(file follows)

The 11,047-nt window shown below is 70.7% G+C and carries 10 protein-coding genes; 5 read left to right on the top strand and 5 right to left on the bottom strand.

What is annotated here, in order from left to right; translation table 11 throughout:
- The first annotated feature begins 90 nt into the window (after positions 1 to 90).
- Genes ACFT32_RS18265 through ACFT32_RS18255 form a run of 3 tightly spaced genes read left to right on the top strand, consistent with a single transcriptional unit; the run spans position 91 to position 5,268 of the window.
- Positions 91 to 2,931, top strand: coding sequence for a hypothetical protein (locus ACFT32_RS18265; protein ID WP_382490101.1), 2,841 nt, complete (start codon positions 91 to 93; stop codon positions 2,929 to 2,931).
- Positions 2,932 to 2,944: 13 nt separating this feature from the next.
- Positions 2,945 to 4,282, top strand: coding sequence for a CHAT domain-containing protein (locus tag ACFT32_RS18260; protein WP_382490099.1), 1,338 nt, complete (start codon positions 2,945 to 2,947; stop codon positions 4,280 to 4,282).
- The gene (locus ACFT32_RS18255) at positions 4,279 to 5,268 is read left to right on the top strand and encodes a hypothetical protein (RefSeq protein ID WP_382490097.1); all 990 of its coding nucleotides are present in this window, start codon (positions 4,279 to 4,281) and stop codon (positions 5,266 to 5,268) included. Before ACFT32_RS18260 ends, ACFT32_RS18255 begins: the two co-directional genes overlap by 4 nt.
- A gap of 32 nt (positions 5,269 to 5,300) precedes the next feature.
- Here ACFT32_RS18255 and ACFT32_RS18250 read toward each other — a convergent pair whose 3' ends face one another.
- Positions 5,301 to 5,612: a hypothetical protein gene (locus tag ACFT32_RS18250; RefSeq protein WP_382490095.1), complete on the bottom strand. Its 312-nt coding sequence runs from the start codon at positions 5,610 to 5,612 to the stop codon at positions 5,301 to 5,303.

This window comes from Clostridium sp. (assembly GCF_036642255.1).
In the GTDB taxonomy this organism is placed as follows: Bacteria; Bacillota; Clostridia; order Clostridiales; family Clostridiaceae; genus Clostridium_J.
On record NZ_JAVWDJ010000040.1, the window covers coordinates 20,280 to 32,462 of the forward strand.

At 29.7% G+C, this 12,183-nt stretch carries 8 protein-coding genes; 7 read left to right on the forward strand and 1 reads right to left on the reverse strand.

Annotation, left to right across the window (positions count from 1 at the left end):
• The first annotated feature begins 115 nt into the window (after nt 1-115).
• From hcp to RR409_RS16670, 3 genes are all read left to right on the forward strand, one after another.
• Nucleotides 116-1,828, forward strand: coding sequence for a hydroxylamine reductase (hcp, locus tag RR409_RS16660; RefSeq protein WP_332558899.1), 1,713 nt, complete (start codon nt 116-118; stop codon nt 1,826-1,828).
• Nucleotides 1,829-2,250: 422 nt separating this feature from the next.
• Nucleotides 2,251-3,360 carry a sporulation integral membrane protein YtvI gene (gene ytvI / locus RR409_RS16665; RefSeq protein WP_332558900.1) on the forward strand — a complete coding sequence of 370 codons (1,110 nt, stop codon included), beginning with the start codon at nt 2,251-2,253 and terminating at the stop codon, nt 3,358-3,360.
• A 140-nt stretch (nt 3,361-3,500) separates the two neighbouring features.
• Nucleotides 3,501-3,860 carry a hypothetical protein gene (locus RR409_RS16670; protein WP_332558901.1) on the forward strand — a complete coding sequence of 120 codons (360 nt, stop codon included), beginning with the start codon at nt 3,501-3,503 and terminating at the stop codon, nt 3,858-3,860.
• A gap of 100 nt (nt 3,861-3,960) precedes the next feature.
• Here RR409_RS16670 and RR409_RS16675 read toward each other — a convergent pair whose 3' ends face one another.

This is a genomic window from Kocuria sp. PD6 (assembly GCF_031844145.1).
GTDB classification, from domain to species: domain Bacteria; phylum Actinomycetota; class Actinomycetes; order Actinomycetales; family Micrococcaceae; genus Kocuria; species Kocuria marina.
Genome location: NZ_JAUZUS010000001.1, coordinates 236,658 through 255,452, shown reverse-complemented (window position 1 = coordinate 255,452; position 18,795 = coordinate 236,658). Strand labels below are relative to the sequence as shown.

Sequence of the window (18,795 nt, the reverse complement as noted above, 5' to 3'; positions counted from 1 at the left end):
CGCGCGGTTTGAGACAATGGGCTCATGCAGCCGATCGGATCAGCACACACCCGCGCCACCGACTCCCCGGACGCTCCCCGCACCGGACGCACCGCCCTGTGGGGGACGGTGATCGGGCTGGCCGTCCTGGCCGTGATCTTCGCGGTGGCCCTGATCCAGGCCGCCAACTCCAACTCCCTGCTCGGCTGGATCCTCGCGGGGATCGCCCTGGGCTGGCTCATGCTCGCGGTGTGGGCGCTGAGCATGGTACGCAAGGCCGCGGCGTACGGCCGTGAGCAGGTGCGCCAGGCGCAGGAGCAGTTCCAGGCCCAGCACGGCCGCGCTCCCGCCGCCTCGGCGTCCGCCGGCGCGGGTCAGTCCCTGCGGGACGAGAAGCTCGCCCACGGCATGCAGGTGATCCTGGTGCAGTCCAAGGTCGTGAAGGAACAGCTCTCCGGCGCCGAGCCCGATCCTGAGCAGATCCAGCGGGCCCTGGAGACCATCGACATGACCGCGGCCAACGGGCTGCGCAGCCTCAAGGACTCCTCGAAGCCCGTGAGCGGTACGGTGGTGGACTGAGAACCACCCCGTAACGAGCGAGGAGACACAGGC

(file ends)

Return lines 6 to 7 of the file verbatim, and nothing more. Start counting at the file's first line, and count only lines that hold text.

- Positions 2,932 to 2,944: 13 nt separating this feature from the next.
- Positions 2,945 to 4,282, top strand: coding sequence for a CHAT domain-containing protein (locus tag ACFT32_RS18260; protein WP_382490099.1), 1,338 nt, complete (start codon positions 2,945 to 2,947; stop codon positions 4,280 to 4,282).